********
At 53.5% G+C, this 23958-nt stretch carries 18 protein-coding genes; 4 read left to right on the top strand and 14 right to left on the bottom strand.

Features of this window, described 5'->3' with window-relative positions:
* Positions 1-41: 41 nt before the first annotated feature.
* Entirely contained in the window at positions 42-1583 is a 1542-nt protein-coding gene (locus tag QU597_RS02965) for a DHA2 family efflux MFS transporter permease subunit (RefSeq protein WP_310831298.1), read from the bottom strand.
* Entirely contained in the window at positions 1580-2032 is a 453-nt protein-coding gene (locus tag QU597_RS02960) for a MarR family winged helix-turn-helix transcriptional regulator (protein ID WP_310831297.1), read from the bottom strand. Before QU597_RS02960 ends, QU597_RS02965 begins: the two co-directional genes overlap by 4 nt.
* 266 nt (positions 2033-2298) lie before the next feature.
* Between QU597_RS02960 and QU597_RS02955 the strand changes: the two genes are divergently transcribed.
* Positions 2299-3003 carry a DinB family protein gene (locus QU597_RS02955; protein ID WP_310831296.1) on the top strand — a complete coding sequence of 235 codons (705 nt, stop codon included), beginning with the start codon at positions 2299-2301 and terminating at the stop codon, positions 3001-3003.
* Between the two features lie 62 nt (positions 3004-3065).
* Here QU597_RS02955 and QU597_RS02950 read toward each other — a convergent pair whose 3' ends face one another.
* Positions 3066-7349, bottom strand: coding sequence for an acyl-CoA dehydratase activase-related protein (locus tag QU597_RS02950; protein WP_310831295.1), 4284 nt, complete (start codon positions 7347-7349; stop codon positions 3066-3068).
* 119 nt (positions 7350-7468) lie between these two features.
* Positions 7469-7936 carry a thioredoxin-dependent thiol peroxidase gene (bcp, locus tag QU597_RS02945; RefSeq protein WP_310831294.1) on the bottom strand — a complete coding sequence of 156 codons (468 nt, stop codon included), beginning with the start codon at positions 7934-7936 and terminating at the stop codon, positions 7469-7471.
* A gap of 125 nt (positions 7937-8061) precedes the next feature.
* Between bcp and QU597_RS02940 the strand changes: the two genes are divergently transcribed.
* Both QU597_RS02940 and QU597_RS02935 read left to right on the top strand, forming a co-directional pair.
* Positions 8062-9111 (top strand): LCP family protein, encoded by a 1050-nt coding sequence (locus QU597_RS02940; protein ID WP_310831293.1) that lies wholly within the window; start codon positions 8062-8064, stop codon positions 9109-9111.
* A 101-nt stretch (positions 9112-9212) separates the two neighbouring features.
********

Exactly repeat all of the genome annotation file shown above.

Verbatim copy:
At 53.5% G+C, this 23958-nt stretch carries 18 protein-coding genes; 4 read left to right on the top strand and 14 right to left on the bottom strand.

Features of this window, described 5'->3' with window-relative positions:
* Positions 1-41: 41 nt before the first annotated feature.
* Entirely contained in the window at positions 42-1583 is a 1542-nt protein-coding gene (locus tag QU597_RS02965) for a DHA2 family efflux MFS transporter permease subunit (RefSeq protein WP_310831298.1), read from the bottom strand.
* Entirely contained in the window at positions 1580-2032 is a 453-nt protein-coding gene (locus tag QU597_RS02960) for a MarR family winged helix-turn-helix transcriptional regulator (protein ID WP_310831297.1), read from the bottom strand. Before QU597_RS02960 ends, QU597_RS02965 begins: the two co-directional genes overlap by 4 nt.
* 266 nt (positions 2033-2298) lie before the next feature.
* Between QU597_RS02960 and QU597_RS02955 the strand changes: the two genes are divergently transcribed.
* Positions 2299-3003 carry a DinB family protein gene (locus QU597_RS02955; protein ID WP_310831296.1) on the top strand — a complete coding sequence of 235 codons (705 nt, stop codon included), beginning with the start codon at positions 2299-2301 and terminating at the stop codon, positions 3001-3003.
* Between the two features lie 62 nt (positions 3004-3065).
* Here QU597_RS02955 and QU597_RS02950 read toward each other — a convergent pair whose 3' ends face one another.
* Positions 3066-7349, bottom strand: coding sequence for an acyl-CoA dehydratase activase-related protein (locus tag QU597_RS02950; protein WP_310831295.1), 4284 nt, complete (start codon positions 7347-7349; stop codon positions 3066-3068).
* 119 nt (positions 7350-7468) lie between these two features.
* Positions 7469-7936 carry a thioredoxin-dependent thiol peroxidase gene (bcp, locus tag QU597_RS02945; RefSeq protein WP_310831294.1) on the bottom strand — a complete coding sequence of 156 codons (468 nt, stop codon included), beginning with the start codon at positions 7934-7936 and terminating at the stop codon, positions 7469-7471.
* A gap of 125 nt (positions 7937-8061) precedes the next feature.
* Between bcp and QU597_RS02940 the strand changes: the two genes are divergently transcribed.
* Both QU597_RS02940 and QU597_RS02935 read left to right on the top strand, forming a co-directional pair.
* Positions 8062-9111 (top strand): LCP family protein, encoded by a 1050-nt coding sequence (locus QU597_RS02940; protein ID WP_310831293.1) that lies wholly within the window; start codon positions 8062-8064, stop codon positions 9109-9111.
* A 101-nt stretch (positions 9112-9212) separates the two neighbouring features.